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How Japanese Knotweed Spreads

Fallopia Japonica, known more commonly as Japanese Knotweed, is an invasive weed that can potentially grow up to 20cm per day and cause devastating problems to the environment. It also ruins property by forcefully destroying walls due to its resourceful strength.

The threat of this weed has had a devastating impact on property value and the ability to secure a mortgage for properties where it is present. Naturally, it’s been a pain for every homeowner in the UK since it was brought into the country in 1850.

Not Seeding

It is rare for Japanese knotweed to produce seeds, but it can happen on occasion. If you are wondering how knotweed spreads so rapidly in so little time without seeds, it spreads through the nodes of green stem with water and soil being the perfect combination for its growth.

The dispersal of rhizome fragments, stems and crowns allow for this weed to thrive under the UK’s unpredictable climate. Despite being one of the UK’s biggest threats, the weed is not as invasive in its native Japan due to propagating differently.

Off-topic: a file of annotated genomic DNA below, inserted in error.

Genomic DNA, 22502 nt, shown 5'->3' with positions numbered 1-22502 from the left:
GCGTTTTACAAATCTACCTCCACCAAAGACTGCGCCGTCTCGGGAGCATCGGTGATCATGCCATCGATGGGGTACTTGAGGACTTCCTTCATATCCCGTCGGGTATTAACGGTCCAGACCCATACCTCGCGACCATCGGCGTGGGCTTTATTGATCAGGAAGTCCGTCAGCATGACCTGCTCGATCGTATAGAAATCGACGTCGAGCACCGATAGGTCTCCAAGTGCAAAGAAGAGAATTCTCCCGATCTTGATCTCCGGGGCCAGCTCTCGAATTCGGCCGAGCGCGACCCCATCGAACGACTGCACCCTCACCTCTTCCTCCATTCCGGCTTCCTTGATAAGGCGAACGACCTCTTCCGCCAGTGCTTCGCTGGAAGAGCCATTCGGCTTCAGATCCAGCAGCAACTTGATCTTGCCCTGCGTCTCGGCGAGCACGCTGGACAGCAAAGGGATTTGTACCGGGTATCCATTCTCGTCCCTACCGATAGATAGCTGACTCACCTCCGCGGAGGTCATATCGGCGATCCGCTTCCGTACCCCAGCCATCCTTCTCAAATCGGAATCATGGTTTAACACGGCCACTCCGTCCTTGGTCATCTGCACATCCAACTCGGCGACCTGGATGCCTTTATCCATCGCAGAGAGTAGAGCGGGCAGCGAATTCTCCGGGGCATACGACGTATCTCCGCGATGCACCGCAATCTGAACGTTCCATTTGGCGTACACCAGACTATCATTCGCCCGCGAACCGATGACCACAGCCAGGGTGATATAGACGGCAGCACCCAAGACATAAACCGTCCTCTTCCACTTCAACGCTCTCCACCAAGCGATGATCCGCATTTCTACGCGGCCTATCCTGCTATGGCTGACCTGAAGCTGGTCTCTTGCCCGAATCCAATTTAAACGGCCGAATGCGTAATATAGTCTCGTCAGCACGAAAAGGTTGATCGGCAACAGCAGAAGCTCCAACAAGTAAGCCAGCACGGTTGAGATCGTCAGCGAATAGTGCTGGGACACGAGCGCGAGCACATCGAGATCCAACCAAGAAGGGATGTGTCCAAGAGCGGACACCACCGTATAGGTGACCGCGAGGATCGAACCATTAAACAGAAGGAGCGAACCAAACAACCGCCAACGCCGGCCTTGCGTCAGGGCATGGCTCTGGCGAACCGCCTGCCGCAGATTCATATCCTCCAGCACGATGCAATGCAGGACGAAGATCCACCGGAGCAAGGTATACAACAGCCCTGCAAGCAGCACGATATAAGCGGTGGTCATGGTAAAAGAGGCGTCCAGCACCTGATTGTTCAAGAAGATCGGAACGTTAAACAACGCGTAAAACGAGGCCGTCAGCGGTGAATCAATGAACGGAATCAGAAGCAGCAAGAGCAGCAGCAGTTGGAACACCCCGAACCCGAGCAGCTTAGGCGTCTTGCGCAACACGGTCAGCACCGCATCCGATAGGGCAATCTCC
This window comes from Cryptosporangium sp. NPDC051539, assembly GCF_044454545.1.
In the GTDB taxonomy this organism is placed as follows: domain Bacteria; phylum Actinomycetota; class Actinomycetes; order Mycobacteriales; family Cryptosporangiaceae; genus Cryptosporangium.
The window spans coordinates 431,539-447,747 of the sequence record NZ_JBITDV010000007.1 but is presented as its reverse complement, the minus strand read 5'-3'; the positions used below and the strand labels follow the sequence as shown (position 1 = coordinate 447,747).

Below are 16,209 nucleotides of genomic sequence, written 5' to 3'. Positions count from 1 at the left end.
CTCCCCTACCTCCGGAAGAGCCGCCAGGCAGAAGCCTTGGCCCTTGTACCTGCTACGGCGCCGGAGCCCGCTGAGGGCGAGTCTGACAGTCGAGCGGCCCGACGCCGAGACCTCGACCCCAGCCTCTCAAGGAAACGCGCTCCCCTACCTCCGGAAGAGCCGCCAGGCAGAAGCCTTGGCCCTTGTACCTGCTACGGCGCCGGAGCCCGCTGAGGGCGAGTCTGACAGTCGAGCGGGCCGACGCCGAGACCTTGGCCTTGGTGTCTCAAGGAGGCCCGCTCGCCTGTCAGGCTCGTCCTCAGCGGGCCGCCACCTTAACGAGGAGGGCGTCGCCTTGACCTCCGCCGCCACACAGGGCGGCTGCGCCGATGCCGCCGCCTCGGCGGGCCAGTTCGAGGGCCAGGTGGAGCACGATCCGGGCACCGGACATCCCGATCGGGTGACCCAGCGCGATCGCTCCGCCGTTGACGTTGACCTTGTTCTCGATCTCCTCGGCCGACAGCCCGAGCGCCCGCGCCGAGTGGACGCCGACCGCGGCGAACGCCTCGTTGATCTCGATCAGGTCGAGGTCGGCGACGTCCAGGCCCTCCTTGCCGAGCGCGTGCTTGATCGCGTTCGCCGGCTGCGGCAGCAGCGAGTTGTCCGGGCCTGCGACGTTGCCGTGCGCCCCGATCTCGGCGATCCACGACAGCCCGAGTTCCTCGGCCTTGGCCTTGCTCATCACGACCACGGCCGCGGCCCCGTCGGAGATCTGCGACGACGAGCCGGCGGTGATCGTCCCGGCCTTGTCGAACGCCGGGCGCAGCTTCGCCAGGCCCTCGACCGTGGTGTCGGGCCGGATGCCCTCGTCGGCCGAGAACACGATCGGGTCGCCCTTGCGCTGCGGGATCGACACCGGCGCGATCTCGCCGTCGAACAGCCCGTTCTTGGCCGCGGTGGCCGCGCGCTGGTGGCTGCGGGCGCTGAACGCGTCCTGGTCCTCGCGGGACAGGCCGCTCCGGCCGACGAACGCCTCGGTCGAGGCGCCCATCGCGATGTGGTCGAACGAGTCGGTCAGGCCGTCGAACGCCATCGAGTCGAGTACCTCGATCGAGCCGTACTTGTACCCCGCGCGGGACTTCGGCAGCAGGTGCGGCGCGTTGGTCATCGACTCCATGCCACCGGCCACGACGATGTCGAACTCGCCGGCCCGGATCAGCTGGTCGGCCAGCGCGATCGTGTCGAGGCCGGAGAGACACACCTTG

Removing the weed from its natural habitat was a colossal mistake as it learned to survive and spread through its roots, stems and crowns. The infestive plants throughout the UK are supported by their underground system which spreads and sends shoots towards the surface. It does not take much for a full plant to grow from a single rhizome as small as 10mm.

That highlights the importance of disposing of Japanese knotweed correctly via a knotweed removal company so it does not contaminate any fresh ground it is left at.

Where It Originates

Knotweed does not simply appear, it can be spotted before it becomes stronger above ground. If knotweed appears on your property, it most likely will be occupying surrounding areas. Talk with your neighbour to see if it is reaching from their property or garden. If it can not be identified nearby, the possibility of contaminated soil being dumped on your land by foot or car is very high.

Certain animals can spread Japanese knotweed through droppings, such as sheep, cattle and goats. It is unlikely that rhizome fragments will be the new cause of growth from droppings, but they can contain stems or canes.

Knotweed can survive an animal’s digestive system and form new growth when expelled onto fresh land – especially if the animal buries its waste.

Contact Professionals in Treatment and Eradication

If you have spotted Japanese knotweed on your land and need immediate knotweed treatment and removal, contact the team at Solutions for Japanese Knotweed today.